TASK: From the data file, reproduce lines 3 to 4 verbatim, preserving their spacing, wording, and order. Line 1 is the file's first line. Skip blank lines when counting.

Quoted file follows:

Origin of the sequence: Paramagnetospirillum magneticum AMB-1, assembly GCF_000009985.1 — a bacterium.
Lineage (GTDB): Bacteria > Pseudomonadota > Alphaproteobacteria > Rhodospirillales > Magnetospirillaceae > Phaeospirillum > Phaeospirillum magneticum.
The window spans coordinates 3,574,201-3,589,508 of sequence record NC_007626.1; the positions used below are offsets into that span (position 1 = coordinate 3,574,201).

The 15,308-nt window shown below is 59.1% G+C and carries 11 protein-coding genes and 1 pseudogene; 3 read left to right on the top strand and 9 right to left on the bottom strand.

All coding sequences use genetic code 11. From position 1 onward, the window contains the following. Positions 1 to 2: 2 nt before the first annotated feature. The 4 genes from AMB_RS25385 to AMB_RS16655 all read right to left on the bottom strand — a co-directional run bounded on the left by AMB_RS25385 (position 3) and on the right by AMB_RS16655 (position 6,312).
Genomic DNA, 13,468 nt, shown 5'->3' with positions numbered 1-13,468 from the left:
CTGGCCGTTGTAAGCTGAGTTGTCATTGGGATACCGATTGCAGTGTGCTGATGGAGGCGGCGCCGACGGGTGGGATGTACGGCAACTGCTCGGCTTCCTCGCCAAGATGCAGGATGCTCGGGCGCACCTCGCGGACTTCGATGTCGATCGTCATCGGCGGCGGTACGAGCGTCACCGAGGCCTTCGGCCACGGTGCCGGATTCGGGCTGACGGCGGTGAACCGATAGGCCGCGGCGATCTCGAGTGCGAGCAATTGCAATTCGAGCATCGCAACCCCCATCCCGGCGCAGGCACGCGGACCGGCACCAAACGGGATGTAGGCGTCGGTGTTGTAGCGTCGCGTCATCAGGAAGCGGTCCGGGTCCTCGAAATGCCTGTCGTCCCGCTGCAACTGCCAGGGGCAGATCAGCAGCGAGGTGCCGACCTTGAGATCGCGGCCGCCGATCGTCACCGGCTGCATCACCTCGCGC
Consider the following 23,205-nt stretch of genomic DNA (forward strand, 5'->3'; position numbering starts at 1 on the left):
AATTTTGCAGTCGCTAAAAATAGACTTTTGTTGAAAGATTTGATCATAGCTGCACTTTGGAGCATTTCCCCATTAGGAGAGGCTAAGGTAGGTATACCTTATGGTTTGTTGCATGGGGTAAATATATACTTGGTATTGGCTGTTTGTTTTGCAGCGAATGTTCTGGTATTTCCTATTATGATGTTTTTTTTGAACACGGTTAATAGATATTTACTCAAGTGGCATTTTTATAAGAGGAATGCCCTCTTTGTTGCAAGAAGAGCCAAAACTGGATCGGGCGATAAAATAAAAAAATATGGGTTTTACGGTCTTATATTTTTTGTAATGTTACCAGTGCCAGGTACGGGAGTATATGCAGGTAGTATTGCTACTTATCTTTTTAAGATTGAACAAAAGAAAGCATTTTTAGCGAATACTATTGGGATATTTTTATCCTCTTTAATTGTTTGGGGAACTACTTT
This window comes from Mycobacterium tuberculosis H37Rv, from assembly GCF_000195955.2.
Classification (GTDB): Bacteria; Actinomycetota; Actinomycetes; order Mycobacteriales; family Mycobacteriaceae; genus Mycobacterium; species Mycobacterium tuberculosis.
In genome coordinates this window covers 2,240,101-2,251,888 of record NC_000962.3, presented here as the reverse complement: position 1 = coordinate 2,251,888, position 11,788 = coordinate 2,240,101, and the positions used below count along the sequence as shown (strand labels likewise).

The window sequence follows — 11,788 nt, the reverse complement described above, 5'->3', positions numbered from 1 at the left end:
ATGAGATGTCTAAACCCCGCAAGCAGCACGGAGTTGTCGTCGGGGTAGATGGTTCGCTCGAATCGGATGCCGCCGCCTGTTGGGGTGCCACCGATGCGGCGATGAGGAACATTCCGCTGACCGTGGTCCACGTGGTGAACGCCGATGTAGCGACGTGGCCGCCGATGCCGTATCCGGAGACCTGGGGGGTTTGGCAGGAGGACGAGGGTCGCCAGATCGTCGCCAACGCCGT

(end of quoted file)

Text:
The window spans coordinates 3,574,201-3,589,508 of sequence record NC_007626.1; the positions used below are offsets into that span (position 1 = coordinate 3,574,201).

The 15,308-nt window shown below is 59.1% G+C and carries 11 protein-coding genes and 1 pseudogene; 3 read left to right on the top strand and 9 right to left on the bottom strand.